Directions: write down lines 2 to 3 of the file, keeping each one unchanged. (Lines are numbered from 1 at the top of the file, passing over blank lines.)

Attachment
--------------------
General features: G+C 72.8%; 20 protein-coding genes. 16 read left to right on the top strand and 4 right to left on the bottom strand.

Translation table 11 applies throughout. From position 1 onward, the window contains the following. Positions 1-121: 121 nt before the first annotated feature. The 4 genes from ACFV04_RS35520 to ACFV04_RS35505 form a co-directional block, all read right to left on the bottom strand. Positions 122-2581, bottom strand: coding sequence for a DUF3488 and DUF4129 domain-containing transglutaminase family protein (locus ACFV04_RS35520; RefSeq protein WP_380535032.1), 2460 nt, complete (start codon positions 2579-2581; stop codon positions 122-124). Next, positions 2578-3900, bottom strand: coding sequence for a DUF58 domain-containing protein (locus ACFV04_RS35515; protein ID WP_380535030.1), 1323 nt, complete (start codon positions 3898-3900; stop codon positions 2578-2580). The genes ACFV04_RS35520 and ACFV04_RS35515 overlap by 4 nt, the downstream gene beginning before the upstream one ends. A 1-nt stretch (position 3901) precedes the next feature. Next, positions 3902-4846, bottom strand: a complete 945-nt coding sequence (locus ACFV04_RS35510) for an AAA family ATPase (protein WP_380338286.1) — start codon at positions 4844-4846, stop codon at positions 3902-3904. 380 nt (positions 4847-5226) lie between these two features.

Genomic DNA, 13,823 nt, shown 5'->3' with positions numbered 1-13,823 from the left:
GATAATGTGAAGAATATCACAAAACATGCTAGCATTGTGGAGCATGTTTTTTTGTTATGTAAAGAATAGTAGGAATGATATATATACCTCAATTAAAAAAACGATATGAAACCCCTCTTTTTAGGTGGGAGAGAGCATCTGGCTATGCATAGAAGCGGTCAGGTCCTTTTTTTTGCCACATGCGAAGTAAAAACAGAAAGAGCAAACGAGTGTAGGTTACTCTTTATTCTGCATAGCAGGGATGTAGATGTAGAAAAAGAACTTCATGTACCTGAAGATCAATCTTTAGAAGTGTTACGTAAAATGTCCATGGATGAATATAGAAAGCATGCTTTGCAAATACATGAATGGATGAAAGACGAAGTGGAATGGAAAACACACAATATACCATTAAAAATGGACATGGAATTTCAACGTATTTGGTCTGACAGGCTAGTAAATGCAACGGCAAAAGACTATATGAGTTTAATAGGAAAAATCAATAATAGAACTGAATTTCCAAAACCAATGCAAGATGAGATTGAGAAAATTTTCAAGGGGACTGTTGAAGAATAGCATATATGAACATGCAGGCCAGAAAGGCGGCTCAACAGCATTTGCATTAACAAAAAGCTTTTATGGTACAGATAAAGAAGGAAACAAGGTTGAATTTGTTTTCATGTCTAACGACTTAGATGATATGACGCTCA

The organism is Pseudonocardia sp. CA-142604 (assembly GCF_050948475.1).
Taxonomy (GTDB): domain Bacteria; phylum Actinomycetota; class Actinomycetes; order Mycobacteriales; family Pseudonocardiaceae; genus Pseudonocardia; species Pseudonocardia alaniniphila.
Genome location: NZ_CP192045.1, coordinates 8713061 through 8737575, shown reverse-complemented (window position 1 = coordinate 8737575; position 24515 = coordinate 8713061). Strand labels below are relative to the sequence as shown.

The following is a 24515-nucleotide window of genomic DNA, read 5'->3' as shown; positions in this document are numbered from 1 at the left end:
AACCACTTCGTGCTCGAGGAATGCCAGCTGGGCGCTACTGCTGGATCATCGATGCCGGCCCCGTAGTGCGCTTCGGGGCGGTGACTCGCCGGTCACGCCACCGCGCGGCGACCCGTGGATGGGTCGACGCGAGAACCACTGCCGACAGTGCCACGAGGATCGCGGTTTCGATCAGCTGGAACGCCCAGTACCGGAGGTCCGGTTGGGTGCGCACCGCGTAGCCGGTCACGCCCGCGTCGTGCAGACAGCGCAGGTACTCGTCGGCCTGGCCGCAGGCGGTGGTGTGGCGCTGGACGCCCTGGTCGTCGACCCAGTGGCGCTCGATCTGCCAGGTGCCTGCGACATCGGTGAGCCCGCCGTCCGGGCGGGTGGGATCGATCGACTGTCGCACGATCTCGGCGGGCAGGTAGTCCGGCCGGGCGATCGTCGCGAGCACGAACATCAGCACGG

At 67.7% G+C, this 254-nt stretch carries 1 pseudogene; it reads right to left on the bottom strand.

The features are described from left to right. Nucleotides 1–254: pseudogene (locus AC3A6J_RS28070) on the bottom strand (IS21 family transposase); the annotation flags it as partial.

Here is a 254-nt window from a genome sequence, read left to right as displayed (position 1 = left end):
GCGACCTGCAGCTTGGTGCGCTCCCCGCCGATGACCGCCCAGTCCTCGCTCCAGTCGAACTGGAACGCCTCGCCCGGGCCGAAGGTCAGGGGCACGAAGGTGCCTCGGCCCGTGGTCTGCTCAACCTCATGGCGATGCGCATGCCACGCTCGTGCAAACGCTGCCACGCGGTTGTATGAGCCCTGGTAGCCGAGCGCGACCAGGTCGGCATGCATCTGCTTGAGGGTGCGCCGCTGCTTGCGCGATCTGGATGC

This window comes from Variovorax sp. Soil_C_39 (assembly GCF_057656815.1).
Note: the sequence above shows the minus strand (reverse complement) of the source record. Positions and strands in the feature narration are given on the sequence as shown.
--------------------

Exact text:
Translation table 11 applies throughout. From position 1 onward, the window contains the following. Positions 1-121: 121 nt before the first annotated feature. The 4 genes from ACFV04_RS35520 to ACFV04_RS35505 form a co-directional block, all read right to left on the bottom strand. Positions 122-2581, bottom strand: coding sequence for a DUF3488 and DUF4129 domain-containing transglutaminase family protein (locus ACFV04_RS35520; RefSeq protein WP_380535032.1), 2460 nt, complete (start codon positions 2579-2581; stop codon positions 122-124). Next, positions 2578-3900, bottom strand: coding sequence for a DUF58 domain-containing protein (locus ACFV04_RS35515; protein ID WP_380535030.1), 1323 nt, complete (start codon positions 3898-3900; stop codon positions 2578-2580). The genes ACFV04_RS35520 and ACFV04_RS35515 overlap by 4 nt, the downstream gene beginning before the upstream one ends. A 1-nt stretch (position 3901) precedes the next feature. Next, positions 3902-4846, bottom strand: a complete 945-nt coding sequence (locus ACFV04_RS35510) for an AAA family ATPase (protein WP_380338286.1) — start codon at positions 4844-4846, stop codon at positions 3902-3904. 380 nt (positions 4847-5226) lie between these two features.

Genomic DNA, 13,823 nt, shown 5'->3' with positions numbered 1-13,823 from the left: